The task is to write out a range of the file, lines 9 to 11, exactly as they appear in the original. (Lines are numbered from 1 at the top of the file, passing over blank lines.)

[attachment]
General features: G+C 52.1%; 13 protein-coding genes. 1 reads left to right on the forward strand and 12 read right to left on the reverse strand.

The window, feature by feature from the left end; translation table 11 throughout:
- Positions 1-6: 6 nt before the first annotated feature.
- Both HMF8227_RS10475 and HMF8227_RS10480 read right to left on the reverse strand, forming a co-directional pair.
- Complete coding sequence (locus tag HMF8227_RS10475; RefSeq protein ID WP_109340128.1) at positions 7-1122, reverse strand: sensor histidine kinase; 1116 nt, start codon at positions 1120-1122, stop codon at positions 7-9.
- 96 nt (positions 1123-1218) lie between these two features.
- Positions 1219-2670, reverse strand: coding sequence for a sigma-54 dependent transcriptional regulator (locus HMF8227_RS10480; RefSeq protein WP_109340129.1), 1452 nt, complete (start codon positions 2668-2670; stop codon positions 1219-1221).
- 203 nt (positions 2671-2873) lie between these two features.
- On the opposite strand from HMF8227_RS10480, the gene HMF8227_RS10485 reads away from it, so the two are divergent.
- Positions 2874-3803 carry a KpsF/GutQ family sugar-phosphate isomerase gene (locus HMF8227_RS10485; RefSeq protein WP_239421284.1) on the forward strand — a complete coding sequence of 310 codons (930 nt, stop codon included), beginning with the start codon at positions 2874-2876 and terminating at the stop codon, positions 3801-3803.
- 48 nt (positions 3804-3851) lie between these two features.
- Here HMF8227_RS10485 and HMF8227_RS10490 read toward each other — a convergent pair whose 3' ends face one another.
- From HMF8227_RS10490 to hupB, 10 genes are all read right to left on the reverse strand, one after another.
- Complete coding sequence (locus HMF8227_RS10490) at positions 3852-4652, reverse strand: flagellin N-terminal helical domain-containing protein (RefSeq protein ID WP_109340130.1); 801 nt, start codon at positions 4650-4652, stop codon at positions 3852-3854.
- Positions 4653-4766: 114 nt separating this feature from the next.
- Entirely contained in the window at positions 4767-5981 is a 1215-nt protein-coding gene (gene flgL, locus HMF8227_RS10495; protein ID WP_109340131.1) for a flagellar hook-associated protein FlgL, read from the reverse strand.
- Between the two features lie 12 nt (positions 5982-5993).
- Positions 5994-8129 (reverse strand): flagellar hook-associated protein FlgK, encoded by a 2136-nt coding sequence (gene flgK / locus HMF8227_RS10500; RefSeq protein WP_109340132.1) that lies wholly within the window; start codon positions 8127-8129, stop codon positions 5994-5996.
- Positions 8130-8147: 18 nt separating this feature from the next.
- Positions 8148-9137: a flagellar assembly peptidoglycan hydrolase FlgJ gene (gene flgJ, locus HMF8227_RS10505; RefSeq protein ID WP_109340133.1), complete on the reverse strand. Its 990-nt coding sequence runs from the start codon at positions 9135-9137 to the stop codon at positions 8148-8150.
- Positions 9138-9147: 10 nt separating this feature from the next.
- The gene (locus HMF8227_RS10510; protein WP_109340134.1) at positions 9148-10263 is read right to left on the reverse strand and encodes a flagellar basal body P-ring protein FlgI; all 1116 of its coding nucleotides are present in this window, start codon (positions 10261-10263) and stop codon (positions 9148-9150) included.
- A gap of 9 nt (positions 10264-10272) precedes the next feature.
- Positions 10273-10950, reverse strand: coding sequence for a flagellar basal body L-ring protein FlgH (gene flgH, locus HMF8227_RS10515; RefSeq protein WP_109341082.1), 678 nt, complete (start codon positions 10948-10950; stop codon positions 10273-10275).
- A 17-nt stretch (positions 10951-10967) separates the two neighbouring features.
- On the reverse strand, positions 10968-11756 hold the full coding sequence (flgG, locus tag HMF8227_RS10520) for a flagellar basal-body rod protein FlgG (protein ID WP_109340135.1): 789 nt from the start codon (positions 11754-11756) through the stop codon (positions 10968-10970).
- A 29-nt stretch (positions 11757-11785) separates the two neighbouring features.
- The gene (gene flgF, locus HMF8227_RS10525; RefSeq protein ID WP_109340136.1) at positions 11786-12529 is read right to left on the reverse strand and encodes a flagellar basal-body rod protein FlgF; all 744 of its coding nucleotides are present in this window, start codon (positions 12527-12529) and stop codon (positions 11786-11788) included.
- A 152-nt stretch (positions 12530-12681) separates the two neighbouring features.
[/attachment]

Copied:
- On the opposite strand from HMF8227_RS10480, the gene HMF8227_RS10485 reads away from it, so the two are divergent.
- Positions 2874-3803 carry a KpsF/GutQ family sugar-phosphate isomerase gene (locus HMF8227_RS10485; RefSeq protein WP_239421284.1) on the forward strand — a complete coding sequence of 310 codons (930 nt, stop codon included), beginning with the start codon at positions 2874-2876 and terminating at the stop codon, positions 3801-3803.
- 48 nt (positions 3804-3851) lie between these two features.